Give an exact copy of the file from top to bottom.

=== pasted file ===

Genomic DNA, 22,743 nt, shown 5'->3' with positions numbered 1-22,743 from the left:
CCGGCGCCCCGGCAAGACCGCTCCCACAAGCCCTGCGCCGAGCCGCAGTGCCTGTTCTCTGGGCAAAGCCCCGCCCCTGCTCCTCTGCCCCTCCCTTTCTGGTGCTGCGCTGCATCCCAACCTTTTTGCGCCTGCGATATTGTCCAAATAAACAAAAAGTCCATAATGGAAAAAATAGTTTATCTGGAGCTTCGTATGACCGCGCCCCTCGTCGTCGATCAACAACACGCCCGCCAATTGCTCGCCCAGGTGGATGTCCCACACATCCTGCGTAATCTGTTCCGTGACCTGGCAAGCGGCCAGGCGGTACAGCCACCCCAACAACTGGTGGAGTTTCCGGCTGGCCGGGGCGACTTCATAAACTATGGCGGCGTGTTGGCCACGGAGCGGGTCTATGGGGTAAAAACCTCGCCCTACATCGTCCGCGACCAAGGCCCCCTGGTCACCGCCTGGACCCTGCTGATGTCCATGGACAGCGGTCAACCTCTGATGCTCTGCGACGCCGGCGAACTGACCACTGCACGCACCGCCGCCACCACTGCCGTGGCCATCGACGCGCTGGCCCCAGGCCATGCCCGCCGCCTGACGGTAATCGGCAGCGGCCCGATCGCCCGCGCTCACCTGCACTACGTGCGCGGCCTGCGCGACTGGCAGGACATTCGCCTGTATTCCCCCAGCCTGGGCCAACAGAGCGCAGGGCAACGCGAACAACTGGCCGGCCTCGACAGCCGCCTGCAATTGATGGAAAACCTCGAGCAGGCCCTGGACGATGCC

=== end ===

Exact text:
Genomic DNA, 22,743 nt, shown 5'->3' with positions numbered 1-22,743 from the left:
CCGGCGCCCCGGCAAGACCGCTCCCACAAGCCCTGCGCCGAGCCGCAGTGCCTGTTCTCTGGGCAAAGCCCCGCCCCTGCTCCTCTGCCCCTCCCTTTCTGGTGCTGCGCTGCATCCCAACCTTTTTGCGCCTGCGATATTGTCCAAATAAACAAAAAGTCCATAATGGAAAAAATAGTTTATCTGGAGCTTCGTATGACCGCGCCCCTCGTCGTCGATCAACAACACGCCCGCCAATTGCTCGCCCAGGTGGATGTCCCACACATCCTGCGTAATCTGTTCCGTGACCTGGCAAGCGGCCAGGCGGTACAGCCACCCCAACAACTGGTGGAGTTTCCGGCTGGCCGGGGCGACTTCATAAACTATGGCGGCGTGTTGGCCACGGAGCGGGTCTATGGGGTAAAAACCTCGCCCTACATCGTCCGCGACCAAGGCCCCCTGGTCACCGCCTGGACCCTGCTGATGTCCATGGACAGCGGTCAACCTCTGATGCTCTGCGACGCCGGCGAACTGACCACTGCACGCACCGCCGCCACCACTGCCGTGGCCATCGACGCGCTGGCCCCAGGCCATGCCCGCCGCCTGACGGTAATCGGCAGCGGCCCGATCGCCCGCGCTCACCTGCACTACGTGCGCGGCCTGCGCGACTGGCAGGACATTCGCCTGTATTCCCCCAGCCTGGGCCAACAGAGCGCAGGGCAACGCGAACAACTGGCCGGCCTCGACAGCCGCCTGCAATTGATGGAAAACCTCGAGCAGGCCCTGGACGATGCC